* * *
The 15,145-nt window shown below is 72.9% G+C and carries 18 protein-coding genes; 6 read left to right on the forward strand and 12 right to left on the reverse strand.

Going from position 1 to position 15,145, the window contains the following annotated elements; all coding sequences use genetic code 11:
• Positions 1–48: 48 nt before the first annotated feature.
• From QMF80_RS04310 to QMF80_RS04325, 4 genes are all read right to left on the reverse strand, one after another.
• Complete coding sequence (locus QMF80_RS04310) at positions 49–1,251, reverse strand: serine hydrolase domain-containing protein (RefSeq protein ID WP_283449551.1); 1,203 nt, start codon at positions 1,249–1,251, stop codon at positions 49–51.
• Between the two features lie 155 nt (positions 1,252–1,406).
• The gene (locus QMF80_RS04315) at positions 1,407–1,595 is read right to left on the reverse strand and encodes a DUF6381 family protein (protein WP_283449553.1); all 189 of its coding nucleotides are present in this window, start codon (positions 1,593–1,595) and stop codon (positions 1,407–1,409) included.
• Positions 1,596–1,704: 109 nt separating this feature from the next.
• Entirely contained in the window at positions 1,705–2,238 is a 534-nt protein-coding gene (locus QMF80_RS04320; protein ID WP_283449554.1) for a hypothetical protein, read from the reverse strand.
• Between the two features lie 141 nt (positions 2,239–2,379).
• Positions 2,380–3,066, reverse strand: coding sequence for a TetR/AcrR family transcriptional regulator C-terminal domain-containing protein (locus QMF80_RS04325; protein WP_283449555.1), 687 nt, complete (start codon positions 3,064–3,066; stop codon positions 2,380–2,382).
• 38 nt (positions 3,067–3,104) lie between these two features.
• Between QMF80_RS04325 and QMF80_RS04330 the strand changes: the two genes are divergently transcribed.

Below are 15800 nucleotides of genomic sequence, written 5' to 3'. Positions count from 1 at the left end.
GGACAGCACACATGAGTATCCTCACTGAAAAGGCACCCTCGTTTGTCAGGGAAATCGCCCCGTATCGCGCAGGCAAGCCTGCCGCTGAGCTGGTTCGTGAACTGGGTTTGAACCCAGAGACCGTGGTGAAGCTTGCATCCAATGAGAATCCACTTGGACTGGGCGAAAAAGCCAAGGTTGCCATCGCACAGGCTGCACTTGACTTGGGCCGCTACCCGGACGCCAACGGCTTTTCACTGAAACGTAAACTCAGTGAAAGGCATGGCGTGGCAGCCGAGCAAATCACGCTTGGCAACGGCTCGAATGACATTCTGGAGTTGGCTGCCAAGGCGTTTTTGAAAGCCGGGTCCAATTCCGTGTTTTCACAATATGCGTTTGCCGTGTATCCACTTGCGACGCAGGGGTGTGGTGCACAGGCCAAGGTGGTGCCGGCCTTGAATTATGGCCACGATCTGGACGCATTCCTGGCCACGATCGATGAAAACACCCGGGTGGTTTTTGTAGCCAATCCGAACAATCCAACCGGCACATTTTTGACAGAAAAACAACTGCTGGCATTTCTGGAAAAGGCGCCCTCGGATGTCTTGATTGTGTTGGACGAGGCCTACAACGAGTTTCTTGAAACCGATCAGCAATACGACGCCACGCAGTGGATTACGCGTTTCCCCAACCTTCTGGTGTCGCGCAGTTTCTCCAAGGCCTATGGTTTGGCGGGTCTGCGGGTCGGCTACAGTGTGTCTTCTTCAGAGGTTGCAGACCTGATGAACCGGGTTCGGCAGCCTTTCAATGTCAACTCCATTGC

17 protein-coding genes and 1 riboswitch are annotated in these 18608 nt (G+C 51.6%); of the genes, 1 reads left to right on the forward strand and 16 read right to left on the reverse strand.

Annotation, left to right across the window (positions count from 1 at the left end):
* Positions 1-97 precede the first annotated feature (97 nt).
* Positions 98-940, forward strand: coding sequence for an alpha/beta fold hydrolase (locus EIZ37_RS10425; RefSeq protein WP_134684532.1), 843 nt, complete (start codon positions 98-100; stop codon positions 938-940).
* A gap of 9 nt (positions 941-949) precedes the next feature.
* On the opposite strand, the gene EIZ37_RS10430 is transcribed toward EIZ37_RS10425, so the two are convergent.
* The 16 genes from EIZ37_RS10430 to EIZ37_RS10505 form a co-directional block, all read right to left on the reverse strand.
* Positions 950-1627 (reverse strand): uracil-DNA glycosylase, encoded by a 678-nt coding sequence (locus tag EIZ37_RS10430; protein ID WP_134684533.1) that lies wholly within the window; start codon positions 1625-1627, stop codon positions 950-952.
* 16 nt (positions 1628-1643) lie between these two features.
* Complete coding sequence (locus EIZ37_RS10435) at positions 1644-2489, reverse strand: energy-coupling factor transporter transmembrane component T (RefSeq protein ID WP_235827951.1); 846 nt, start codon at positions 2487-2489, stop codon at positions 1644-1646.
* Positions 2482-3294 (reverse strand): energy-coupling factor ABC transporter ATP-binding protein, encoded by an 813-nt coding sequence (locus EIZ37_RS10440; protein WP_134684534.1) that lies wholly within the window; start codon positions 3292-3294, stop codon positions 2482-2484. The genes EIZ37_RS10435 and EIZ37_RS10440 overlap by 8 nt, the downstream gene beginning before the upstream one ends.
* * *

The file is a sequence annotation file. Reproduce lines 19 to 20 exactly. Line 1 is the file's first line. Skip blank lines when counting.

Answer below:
* Positions 98-940, forward strand: coding sequence for an alpha/beta fold hydrolase (locus EIZ37_RS10425; RefSeq protein WP_134684532.1), 843 nt, complete (start codon positions 98-100; stop codon positions 938-940).
* A gap of 9 nt (positions 941-949) precedes the next feature.